Make God part of your life

The theme of the last paragraph of James 4 is a simple one:  Self-centered living produces Christians who ignore God’s will.

Now listen, you who say, “Today or tomorrow we will go to this or that city, spend a year there, carry on business and make money.”  (James 4:13  NIV)

That’s probably addressed to you.  And to me.  We all make plans, and we naturally expect God to fall in line with them.  Dr McGee, in his commentary on the Bible, makes an interesting comment about Christians who “make big plans for the future.”

It has taken me a long time to learn just to play it by ear.

That’s a tongue-in-cheek thing to write, but he’s not wrong.  We all have to  make plans, but in all our planning we have to be very careful not to plan God out of our lives.  God does exist and we need to plan our futures around Him and His will.  Being a worldly Christian doesn’t always mean behaving like the prodigal son or Judas Iscariot.  Sometimes worldliness manifests itself in something as simple as indifference – indifference to God in the form of disregarding His presence and His will.

What is the mark of a true Christian as opposed to a “cultural Christian”?  It’s this:  A true, born again believer in and disciple of Jesus Christ not only believes that God exists, but he lives like he believes He exists.  A cultural Christian believes in God but lives as though He doesn’t exist by never considering His will for their daily lives.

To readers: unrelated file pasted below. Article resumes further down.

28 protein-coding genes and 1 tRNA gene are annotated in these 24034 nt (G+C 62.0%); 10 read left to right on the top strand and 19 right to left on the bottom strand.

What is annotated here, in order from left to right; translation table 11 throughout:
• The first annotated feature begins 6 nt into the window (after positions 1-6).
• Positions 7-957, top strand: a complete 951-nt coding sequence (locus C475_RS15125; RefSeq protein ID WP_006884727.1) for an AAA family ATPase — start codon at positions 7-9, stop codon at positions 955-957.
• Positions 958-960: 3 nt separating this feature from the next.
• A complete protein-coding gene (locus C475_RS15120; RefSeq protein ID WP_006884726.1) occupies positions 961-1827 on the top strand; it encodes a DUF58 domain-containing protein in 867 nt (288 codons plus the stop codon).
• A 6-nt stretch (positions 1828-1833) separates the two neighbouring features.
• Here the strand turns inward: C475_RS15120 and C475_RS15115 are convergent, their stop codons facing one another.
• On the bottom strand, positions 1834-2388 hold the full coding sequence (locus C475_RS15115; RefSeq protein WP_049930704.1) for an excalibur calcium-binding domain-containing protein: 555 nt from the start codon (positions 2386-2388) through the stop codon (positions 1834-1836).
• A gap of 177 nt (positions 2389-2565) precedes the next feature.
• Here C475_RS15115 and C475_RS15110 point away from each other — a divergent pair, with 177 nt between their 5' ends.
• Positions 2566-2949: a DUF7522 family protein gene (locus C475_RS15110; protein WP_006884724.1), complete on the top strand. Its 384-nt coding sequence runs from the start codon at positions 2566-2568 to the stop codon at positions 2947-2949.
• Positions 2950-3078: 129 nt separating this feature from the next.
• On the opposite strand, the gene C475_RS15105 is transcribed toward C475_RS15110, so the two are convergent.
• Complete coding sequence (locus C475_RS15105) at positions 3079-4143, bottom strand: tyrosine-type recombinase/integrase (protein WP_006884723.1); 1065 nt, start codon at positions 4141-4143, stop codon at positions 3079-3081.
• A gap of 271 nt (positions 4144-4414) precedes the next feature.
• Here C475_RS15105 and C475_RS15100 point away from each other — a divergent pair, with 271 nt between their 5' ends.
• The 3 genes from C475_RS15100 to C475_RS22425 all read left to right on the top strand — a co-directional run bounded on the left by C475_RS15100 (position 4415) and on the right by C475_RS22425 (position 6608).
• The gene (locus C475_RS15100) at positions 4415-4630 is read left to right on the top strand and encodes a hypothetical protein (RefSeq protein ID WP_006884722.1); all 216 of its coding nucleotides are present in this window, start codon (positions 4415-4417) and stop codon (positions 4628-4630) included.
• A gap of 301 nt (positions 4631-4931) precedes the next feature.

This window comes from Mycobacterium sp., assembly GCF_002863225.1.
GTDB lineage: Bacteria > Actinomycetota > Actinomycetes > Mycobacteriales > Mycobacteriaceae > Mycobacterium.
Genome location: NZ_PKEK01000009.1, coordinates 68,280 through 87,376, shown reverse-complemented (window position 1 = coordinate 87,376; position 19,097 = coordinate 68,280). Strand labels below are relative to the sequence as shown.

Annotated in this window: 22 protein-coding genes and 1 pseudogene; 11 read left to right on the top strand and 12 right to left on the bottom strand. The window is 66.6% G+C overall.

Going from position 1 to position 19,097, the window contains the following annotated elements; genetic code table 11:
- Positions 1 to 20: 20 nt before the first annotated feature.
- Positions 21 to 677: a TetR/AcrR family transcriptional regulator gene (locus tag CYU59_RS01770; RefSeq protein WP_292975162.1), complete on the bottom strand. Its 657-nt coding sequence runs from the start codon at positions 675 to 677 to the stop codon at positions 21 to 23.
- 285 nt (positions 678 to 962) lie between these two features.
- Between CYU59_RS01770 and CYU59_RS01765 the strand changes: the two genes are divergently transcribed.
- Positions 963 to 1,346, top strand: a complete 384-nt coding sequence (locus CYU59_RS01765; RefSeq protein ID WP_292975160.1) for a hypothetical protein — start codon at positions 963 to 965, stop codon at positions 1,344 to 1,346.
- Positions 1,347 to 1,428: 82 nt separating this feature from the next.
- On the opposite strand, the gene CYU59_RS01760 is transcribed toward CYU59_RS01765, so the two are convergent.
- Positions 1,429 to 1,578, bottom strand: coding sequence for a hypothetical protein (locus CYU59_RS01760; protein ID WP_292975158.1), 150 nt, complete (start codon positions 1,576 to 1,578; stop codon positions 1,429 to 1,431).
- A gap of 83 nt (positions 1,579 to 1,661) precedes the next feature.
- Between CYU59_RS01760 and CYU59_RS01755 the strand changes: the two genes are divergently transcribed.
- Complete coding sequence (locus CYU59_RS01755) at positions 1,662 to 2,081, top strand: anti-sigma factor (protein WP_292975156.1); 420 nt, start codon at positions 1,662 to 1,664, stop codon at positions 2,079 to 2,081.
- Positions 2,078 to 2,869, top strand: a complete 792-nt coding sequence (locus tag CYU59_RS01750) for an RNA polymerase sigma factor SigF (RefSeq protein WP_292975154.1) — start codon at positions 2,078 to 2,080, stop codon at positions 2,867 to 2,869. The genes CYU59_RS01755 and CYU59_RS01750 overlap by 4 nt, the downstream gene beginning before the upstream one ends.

Why is it so important for Christians to  seek after God’s will and to live according to it?  Verse 14 provides the obvious answer:  We don’t know what the future holds.  Human beings without consideration of God, foolishly make plans as if they know what they will be doing or where they will be living years down the road.  We act as though we are secure, but the opposite is the truth.  We are frail.  We are, in God’s long view of things, here today and gone tomorrow.

Instead, you ought to say, “If it is the Lord’s will, we will live and do this or that.”  (James 4:15  NIV)

But really, James was just echoing thoughts of Psalm 102:11-

My days are like the evening shadow; I wither away like grass.  (NIV)

And that’s why Christians (and intelligent sinners) shouldn’t live presumptuous lives.  God should always be the “silent partner” in all our plans and work.  He should be consulted and His will followed when He reveals it to us.  As one scholar put it:

The boaster forgets that life depends on the will of God.  The right feeling is, both my life and my actions are determined by Him.

It’s not what we say but how we live that shows the world that we belong to Christ.